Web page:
by Jeff Paine – 

When large corporations and startups collaborate, both sides benefit, but what are the realities of these relationships?Collaboration

The security industry has long recognized that collaboration between the public and private sectors is key to shoring up cyber security defenses for everyone. This is particularly the case in Australia, which lags the rest of the world in cyber cooperation. However, the wheels of large corporations and the government turn very slowly; both are risk-averse and plagued with bureaucracy, which stifle innovation.

As large enterprises debate how best to collaborate with the government – and each other – startups are quietly going on with their business and innovating in interesting ways. These small firms aren’t hampered by bureaucratic red tape; they would rather grow by partnering first and worrying about competitors second. Large enterprises are beginning to realize that while they should continue to collaborate with the public sector, partnering with startups allows them to get down to business and put runs on the board quickly.

Are large corporations finally taking startups seriously?

An article in Fortune declared 2016 to be the year when “startups and corporates became BFFs,” and a quick online search illustrates the growing popularity of corporate-startup partnerships. From the outside, the benefits of these collaborative efforts are obvious. The corporation benefits from the nimble, disruptive innovation of the startup, and the startup gets corporate backing and access to the “big end” of town. Unlike public-private partnerships, where the parties may often be at odds with each other, startups and corporations have complementary objectives, and when such partnerships are forged with a large “customer #1,” there aren’t even any potential competitive risks.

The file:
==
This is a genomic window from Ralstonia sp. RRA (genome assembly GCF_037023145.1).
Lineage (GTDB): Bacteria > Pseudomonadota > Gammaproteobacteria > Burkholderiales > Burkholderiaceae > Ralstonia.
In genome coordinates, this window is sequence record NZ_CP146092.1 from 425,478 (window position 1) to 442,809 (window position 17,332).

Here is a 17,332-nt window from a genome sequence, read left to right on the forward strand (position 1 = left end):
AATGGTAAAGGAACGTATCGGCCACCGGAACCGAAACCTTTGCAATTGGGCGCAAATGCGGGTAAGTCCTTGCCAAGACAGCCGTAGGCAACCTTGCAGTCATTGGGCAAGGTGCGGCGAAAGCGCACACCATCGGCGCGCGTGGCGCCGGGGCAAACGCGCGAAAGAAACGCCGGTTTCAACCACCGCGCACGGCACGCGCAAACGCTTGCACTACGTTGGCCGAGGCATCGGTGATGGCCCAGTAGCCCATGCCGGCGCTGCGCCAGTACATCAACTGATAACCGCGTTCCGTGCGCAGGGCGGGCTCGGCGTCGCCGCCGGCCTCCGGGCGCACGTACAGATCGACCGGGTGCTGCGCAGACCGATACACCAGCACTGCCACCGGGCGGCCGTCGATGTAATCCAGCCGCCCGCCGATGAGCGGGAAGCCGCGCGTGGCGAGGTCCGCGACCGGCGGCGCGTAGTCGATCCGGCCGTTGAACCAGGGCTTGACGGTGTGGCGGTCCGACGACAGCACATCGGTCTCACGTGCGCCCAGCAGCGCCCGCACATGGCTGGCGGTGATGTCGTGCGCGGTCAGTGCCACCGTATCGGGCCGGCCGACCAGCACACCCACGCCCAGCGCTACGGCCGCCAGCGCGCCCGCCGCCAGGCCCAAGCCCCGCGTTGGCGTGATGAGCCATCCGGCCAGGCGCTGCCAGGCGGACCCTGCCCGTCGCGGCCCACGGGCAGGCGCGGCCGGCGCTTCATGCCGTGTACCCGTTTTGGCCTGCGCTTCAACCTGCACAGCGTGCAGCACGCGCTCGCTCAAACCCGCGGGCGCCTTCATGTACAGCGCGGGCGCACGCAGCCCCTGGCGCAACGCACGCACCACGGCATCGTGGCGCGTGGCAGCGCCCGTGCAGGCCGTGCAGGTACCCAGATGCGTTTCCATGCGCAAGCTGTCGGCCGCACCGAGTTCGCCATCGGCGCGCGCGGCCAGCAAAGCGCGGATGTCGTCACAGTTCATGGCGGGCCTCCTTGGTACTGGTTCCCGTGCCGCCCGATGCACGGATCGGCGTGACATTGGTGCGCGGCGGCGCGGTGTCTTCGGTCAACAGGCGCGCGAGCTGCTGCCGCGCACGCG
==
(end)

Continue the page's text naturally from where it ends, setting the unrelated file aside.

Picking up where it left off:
However, the realities of these partnerships may not be quite as rosy, especially from the startups’ point of view. The Fortune article cites a phenomenon known as “innovation theatre,” which is quite similar to Bruce Schneier’s “security theatre” in the security and risk industry. In both cases, enterprises make a big show about having “done something” to solve a problem, but in reality, it’s all about appearances; nothing has actually changed or been accomplished.

This is not to say that appearances aren’t important; they are, to both startups and large corporations. However, while large enterprises may be able to absorb inactivity and indecision – they’re used to their wheels turning slowly – startups must be quick to respond in order to survive, especially in the tech industry, and even more so in the cyber security industry. Further, in this age of disruption, even large corporates can only stand still for so long before they’re bulldozed by a more responsive competitor.

Building Successful Corporate-Startup Partnerships

It’s easy to blame one side or the other when corporate-startup partnerships go bad. The startup world stereotypes large corporations as stodgy, bureaucratic, and stuck on “But we’ve always done it this way.” The corporate world fires back by labeling startups as immature, inexperienced, and too idealistic for their own good. However, the problems that arise in these partnerships aren’t rooted in corporate or startup culture per se but in people and their expectations. Startups and large enterprises can be compared to two different countries; they speak different “languages” and have their own cultures, mores, and power structures. Conflicts arise not because of how each side does things but because the stakeholders don’t understand how the other side does things.

Let’s examine some ways in which corporates and startups can bridge their divide and build successful partnerships.